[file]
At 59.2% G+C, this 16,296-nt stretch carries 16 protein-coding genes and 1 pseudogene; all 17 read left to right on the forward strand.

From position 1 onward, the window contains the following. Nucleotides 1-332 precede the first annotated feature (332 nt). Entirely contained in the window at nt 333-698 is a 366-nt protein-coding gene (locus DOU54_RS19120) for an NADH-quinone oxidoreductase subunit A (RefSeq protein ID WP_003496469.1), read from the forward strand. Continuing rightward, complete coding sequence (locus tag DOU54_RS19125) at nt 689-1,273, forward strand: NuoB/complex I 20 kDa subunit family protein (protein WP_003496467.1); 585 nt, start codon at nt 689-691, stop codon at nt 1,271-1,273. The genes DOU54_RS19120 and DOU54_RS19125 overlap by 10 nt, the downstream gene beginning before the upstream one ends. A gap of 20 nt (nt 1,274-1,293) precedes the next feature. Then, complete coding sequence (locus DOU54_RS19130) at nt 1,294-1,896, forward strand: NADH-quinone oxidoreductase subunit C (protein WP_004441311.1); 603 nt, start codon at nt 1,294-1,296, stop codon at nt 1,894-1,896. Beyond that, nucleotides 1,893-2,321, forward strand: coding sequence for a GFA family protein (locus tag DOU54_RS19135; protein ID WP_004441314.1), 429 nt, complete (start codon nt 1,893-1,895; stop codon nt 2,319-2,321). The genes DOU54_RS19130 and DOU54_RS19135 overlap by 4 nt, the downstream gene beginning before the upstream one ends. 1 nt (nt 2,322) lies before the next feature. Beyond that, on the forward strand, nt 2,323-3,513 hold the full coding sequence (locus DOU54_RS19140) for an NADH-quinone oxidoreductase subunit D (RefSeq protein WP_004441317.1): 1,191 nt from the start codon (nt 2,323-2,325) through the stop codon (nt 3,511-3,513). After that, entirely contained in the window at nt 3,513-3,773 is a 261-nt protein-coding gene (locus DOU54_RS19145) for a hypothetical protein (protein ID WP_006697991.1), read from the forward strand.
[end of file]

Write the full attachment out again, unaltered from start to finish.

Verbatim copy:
At 59.2% G+C, this 16,296-nt stretch carries 16 protein-coding genes and 1 pseudogene; all 17 read left to right on the forward strand.

From position 1 onward, the window contains the following. Nucleotides 1-332 precede the first annotated feature (332 nt). Entirely contained in the window at nt 333-698 is a 366-nt protein-coding gene (locus DOU54_RS19120) for an NADH-quinone oxidoreductase subunit A (RefSeq protein ID WP_003496469.1), read from the forward strand. Continuing rightward, complete coding sequence (locus tag DOU54_RS19125) at nt 689-1,273, forward strand: NuoB/complex I 20 kDa subunit family protein (protein WP_003496467.1); 585 nt, start codon at nt 689-691, stop codon at nt 1,271-1,273. The genes DOU54_RS19120 and DOU54_RS19125 overlap by 10 nt, the downstream gene beginning before the upstream one ends. A gap of 20 nt (nt 1,274-1,293) precedes the next feature. Then, complete coding sequence (locus DOU54_RS19130) at nt 1,294-1,896, forward strand: NADH-quinone oxidoreductase subunit C (protein WP_004441311.1); 603 nt, start codon at nt 1,294-1,296, stop codon at nt 1,894-1,896. Beyond that, nucleotides 1,893-2,321, forward strand: coding sequence for a GFA family protein (locus tag DOU54_RS19135; protein ID WP_004441314.1), 429 nt, complete (start codon nt 1,893-1,895; stop codon nt 2,319-2,321). The genes DOU54_RS19130 and DOU54_RS19135 overlap by 4 nt, the downstream gene beginning before the upstream one ends. 1 nt (nt 2,322) lies before the next feature. Beyond that, on the forward strand, nt 2,323-3,513 hold the full coding sequence (locus DOU54_RS19140) for an NADH-quinone oxidoreductase subunit D (RefSeq protein WP_004441317.1): 1,191 nt from the start codon (nt 2,323-2,325) through the stop codon (nt 3,511-3,513). After that, entirely contained in the window at nt 3,513-3,773 is a 261-nt protein-coding gene (locus DOU54_RS19145) for a hypothetical protein (protein ID WP_006697991.1), read from the forward strand.